Dave: I like what you were saying about the recency bias you know something that I was reading recently speaking of recency bias recently haha that’s you know the hot hand theory that you hear about in basketball.

You know the statistical likelihood of a player making another shot after he has the hot hand you know he comes down, and he makes two or three shots in a row and all sudden he’s got, and you start feeding them the ball.

they’ve done statistical analysis, and again you can quote me on the exact study because I don’t remember the exact details about it, but the one I do remember about the study was that there is no statistical proof the shows that they quote unquote have a hot hand.

It comes down to just the statistical anomalies of the guy happened to make a couple of shots in a row. They would bet that he would make another shot because he made the previous two and it does not correlate to the previous two shots, so that was a great way of illustrating to me what a recent bias was.

and a big reason why we’re talking about the biases tonight was that you know we as humans, you know our thoughts and makes such a huge impact on our on our actions, and we’re investing.

Warren Buffett has said many times that you know he his ability to turn off his emotions when reinvesting is what he feels like has made him a successful investor. That he you know doesn’t fall he’s aware of these biases. Charlie Munger is aware of them, a lot of the great investors are aware of these ideas, and if you’re aware of them, then it can help you control them.

Can you eliminate them? I don’t think so because we’re all humans, and we all have emotions, but if you have the idea of what some of these things are going on. It enters your head about it you can think about something like a recency bias or some of the other ones that we’re going to talk about tonight. That can help you manage those thoughts when you’re trying to decide whether you want to buy this or buy that or sell or whatever it is you want to do you. Now you can try to make a more rational decision based on the numbers and the facts as opposed to your emotions because when you buy an emotion that’s a lot of times when you’re going to make a big mistake.

Andrew: let me beat the dead horse a little bit- another example of recency bias, and I confess to falling for this. And this was very recently so something you can do kind of look at the way the market has been cycling and then because that’s what happened in the past you extrapolate into the future.

If you think about the last stock market crash we had that was 2008-2009 the bull market that ran you know the previous crash before that was 2000 2001. So we had about seven to eight years depending on where you want to start and stop at the bull market, and I know a lot of people as well as myself figured because-because we’re influenced by her bias we tended to think well what happened and just recently could probably happen now.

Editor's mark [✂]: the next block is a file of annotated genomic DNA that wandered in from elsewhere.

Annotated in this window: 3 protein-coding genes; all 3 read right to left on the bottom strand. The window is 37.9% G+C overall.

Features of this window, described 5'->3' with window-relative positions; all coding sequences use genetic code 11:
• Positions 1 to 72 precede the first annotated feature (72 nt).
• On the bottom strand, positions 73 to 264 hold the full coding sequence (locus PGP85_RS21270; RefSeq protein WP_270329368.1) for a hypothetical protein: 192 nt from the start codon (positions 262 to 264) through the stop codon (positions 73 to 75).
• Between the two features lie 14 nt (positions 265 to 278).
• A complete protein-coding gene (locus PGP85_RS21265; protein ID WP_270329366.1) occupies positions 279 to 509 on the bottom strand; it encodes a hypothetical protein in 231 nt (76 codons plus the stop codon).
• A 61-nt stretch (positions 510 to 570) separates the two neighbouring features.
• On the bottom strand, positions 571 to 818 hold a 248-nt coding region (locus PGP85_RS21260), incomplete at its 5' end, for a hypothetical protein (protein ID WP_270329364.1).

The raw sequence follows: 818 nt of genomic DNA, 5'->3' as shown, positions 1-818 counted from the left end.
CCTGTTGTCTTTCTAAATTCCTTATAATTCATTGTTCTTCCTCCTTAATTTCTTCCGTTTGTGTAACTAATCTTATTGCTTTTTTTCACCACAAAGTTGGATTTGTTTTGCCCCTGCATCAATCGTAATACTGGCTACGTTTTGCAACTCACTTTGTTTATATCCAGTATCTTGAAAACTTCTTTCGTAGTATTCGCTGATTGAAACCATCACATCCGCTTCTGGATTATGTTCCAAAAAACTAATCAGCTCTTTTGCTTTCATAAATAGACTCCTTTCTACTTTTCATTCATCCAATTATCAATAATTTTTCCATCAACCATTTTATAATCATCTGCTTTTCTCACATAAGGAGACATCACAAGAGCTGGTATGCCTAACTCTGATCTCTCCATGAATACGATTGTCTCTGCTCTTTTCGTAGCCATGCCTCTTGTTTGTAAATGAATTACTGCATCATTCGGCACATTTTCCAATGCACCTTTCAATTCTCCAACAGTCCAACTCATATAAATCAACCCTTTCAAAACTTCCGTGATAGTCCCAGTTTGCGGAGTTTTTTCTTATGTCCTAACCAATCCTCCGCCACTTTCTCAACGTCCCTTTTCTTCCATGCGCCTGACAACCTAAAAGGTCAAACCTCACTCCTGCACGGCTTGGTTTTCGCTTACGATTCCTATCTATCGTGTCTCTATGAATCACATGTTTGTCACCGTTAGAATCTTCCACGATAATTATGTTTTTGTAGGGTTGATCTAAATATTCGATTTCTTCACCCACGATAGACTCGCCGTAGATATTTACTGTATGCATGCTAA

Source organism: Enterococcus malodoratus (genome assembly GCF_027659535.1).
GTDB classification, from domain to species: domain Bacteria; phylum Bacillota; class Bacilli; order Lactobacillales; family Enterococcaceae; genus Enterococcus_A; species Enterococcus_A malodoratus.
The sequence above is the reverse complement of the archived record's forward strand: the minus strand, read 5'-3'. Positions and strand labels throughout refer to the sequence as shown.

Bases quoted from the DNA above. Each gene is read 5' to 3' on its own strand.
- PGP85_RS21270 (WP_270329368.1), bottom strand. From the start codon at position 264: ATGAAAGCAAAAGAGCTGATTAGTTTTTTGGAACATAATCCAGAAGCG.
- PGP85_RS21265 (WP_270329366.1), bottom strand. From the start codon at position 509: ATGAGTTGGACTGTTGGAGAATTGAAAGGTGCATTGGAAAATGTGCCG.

So I kind of thought that the end of the bull market would be about six to seven years after 2008-2009. So even though I didn’t know so, the good thing have I had a system in place I had my dollar cost averaging I had the $150 a month in the personal portfolio that I always talked about. I had that in place, so it didn’t matter what my brain was trying to trick me into thinking I was still going to dollar cost average and it wasn’t-going to affect me, but I still had this real big cautiousness, and I think you still see this in the market today.

There was an article I read that talks about how Millennials we are we are sounder invested as Millennials. That the percentage of millennial investors is a lower percentage than even pre depression days. I mean I guess like you compare age groups and those type of things, so we have a lot of millennials that aren’t even participating in the market because you burned them know either maybe they weren’t personally burned, but they saw like just a lot of carnage in the stock market.

You also have a lot of you know obviously we’ve had a bull market we’re recording this August 2017, and it’s still pretty strong. I mean the last couple days have been rough, but for the most part, we’ve pretty much smooth sailing. And yet even though we’ve been going on for six-seven years didn’t see that crash that the2008/2009 saw the same kind of period, I don’t want to say like the exact the same price to earnings valuations

We didn’t see that crash that the 2008/2009 saw the same kind of period. I don’t want to say for the same price to earnings valuations but higher than average price to earnings valuations across the entire market, but you know this bull markets different.

What that article was saying is that you know you don’t have the irrational exuberance that you saw, for example during the dot-com bubble. Where people were just jumping in, and you know just throwing money and forgetting about any rational conservative basic logical kind of reasoning when it came to putting money into the stock market.